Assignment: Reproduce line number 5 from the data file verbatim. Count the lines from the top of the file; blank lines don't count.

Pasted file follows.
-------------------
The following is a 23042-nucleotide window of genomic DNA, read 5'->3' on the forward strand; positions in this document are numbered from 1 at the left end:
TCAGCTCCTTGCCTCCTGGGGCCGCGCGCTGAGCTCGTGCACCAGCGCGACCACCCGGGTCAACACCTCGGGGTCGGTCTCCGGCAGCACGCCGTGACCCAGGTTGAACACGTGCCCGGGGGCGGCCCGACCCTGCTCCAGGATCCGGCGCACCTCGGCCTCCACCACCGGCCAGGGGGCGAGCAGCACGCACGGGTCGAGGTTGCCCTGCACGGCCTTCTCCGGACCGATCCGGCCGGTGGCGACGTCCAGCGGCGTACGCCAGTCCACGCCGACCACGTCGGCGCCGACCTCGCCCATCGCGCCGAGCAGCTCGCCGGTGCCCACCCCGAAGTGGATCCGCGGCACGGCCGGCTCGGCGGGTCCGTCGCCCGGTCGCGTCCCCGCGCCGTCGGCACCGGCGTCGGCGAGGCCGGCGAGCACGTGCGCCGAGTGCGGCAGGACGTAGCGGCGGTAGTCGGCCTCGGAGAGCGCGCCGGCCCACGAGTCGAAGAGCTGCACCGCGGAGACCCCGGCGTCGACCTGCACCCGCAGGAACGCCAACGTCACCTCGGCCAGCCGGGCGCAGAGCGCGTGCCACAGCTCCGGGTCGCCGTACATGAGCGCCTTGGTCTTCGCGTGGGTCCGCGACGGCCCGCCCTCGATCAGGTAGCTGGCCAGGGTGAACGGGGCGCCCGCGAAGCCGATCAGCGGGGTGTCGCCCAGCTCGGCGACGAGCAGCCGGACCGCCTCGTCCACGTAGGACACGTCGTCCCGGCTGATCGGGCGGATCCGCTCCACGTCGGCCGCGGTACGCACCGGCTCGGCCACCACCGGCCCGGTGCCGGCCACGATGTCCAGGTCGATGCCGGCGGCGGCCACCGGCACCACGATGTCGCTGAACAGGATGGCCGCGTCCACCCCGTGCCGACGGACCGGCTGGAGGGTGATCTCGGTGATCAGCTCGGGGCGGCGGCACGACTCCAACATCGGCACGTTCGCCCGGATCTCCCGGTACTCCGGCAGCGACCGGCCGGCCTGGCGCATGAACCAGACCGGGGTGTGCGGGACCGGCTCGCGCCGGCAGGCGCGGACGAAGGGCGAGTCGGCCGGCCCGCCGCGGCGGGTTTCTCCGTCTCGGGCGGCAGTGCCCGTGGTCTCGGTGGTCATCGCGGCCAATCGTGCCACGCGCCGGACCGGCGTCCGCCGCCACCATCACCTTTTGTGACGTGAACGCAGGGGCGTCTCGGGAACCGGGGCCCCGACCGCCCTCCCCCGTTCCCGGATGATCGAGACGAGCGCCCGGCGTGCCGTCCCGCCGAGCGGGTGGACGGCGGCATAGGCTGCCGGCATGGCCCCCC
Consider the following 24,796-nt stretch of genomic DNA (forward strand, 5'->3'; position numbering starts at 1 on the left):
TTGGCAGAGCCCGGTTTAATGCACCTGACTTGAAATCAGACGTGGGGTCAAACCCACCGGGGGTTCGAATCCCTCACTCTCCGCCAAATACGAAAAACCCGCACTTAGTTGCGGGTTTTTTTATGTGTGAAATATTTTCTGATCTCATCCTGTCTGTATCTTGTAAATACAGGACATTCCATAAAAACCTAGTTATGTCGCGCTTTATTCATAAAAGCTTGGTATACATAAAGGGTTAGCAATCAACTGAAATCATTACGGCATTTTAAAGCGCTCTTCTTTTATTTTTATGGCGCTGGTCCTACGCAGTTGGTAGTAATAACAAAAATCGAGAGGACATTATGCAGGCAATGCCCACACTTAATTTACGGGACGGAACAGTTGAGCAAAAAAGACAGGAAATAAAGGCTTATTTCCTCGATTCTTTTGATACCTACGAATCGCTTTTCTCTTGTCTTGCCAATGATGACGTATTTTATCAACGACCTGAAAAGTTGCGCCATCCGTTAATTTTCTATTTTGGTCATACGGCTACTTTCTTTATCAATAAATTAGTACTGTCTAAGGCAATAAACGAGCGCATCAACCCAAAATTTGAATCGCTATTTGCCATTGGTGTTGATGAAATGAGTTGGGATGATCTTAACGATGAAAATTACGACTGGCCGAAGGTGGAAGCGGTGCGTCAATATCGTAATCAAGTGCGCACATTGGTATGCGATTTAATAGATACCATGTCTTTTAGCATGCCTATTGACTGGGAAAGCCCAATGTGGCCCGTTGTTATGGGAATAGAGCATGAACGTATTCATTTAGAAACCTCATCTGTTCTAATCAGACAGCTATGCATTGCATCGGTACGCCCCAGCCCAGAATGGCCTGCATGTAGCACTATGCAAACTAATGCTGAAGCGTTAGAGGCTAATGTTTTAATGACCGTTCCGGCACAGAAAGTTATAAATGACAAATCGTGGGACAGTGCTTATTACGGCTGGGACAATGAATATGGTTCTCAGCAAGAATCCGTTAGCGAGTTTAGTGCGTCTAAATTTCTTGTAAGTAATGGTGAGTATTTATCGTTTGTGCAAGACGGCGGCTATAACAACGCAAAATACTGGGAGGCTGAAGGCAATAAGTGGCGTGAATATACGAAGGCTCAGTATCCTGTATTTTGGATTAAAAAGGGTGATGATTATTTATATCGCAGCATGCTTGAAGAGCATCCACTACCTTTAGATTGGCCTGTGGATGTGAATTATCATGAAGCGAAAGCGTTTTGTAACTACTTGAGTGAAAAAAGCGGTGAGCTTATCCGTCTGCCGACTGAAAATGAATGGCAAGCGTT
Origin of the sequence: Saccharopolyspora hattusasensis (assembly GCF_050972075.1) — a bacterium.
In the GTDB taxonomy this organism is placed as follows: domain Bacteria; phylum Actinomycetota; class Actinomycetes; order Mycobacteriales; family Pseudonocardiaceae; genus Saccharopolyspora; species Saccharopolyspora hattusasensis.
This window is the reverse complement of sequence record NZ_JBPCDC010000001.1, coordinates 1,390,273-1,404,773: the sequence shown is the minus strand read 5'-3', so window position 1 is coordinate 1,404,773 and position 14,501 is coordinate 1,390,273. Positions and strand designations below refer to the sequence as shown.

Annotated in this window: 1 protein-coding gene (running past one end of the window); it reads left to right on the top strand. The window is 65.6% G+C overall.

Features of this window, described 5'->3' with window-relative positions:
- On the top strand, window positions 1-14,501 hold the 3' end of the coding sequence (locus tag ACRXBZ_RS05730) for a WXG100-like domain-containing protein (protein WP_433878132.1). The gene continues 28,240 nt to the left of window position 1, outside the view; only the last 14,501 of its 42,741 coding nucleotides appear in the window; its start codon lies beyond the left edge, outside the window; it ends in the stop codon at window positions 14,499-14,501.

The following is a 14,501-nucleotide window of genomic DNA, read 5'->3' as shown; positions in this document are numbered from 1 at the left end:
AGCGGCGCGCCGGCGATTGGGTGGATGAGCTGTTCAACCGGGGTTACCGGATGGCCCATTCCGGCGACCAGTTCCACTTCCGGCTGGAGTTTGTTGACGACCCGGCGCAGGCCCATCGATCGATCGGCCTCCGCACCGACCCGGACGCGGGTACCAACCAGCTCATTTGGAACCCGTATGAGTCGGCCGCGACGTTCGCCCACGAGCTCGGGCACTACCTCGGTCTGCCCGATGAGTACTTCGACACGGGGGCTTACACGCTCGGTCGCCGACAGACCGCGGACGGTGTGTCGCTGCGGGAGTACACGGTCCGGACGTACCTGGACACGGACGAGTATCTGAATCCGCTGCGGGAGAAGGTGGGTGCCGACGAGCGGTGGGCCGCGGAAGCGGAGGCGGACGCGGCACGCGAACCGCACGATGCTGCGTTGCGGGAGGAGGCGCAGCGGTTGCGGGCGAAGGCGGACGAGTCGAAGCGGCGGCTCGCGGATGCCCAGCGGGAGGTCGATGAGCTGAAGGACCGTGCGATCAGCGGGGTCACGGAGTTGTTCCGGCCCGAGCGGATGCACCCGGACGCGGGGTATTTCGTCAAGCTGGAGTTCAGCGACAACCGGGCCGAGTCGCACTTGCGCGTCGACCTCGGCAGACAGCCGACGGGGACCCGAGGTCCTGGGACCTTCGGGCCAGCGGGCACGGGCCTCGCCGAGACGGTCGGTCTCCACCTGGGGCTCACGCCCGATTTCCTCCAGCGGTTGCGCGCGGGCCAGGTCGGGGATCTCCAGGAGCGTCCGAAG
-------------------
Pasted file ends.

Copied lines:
Origin of the sequence: Saccharopolyspora hattusasensis (assembly GCF_050972075.1) — a bacterium.